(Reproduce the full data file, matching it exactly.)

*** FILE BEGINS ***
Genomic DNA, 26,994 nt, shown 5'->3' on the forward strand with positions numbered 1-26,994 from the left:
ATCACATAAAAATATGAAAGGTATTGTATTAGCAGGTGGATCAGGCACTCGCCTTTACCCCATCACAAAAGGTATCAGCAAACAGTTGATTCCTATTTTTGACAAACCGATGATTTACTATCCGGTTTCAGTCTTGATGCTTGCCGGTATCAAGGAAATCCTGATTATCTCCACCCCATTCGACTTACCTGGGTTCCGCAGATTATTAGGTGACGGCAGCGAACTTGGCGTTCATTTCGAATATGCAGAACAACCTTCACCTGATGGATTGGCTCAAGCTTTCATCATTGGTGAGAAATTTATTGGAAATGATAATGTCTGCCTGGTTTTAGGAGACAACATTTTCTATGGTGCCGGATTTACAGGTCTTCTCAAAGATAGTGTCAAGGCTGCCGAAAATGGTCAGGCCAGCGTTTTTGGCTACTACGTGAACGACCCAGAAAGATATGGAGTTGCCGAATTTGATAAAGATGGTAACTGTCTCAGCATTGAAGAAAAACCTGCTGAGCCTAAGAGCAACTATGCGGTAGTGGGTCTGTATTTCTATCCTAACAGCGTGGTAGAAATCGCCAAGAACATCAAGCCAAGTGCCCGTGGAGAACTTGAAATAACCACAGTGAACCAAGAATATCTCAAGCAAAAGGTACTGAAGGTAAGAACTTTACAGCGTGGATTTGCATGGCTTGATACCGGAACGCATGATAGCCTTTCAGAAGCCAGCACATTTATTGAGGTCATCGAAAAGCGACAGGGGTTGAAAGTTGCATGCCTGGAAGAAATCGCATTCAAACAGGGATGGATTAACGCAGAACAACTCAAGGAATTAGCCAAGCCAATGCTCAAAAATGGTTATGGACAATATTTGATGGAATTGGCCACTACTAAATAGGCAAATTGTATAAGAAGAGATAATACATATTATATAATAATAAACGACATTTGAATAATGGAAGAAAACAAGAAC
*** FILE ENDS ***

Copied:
Genomic DNA, 26,994 nt, shown 5'->3' on the forward strand with positions numbered 1-26,994 from the left:
ATCACATAAAAATATGAAAGGTATTGTATTAGCAGGTGGATCAGGCACTCGCCTTTACCCCATCACAAAAGGTATCAGCAAACAGTTGATTCCTATTTTTGACAAACCGATGATTTACTATCCGGTTTCAGTCTTGATGCTTGCCGGTATCAAGGAAATCCTGATTATCTCCACCCCATTCGACTTACCTGGGTTCCGCAGATTATTAGGTGACGGCAGCGAACTTGGCGTTCATTTCGAATATGCAGAACAACCTTCACCTGATGGATTGGCTCAAGCTTTCATCATTGGTGAGAAATTTATTGGAAATGATAATGTCTGCCTGGTTTTAGGAGACAACATTTTCTATGGTGCCGGATTTACAGGTCTTCTCAAAGATAGTGTCAAGGCTGCCGAAAATGGTCAGGCCAGCGTTTTTGGCTACTACGTGAACGACCCAGAAAGATATGGAGTTGCCGAATTTGATAAAGATGGTAACTGTCTCAGCATTGAAGAAAAACCTGCTGAGCCTAAGAGCAACTATGCGGTAGTGGGTCTGTATTTCTATCCTAACAGCGTGGTAGAAATCGCCAAGAACATCAAGCCAAGTGCCCGTGGAGAACTTGAAATAACCACAGTGAACCAAGAATATCTCAAGCAAAAGGTACTGAAGGTAAGAACTTTACAGCGTGGATTTGCATGGCTTGATACCGGAACGCATGATAGCCTTTCAGAAGCCAGCACATTTATTGAGGTCATCGAAAAGCGACAGGGGTTGAAAGTTGCATGCCTGGAAGAAATCGCATTCAAACAGGGATGGATTAACGCAGAACAACTCAAGGAATTAGCCAAGCCAATGCTCAAAAATGGTTATGGACAATATTTGATGGAATTGGCCACTACTAAATAGGCAAATTGTATAAGAAGAGATAATACATATTATATAATAATAAACGACATTTGAATAATGGAAGAAAACAAGAAC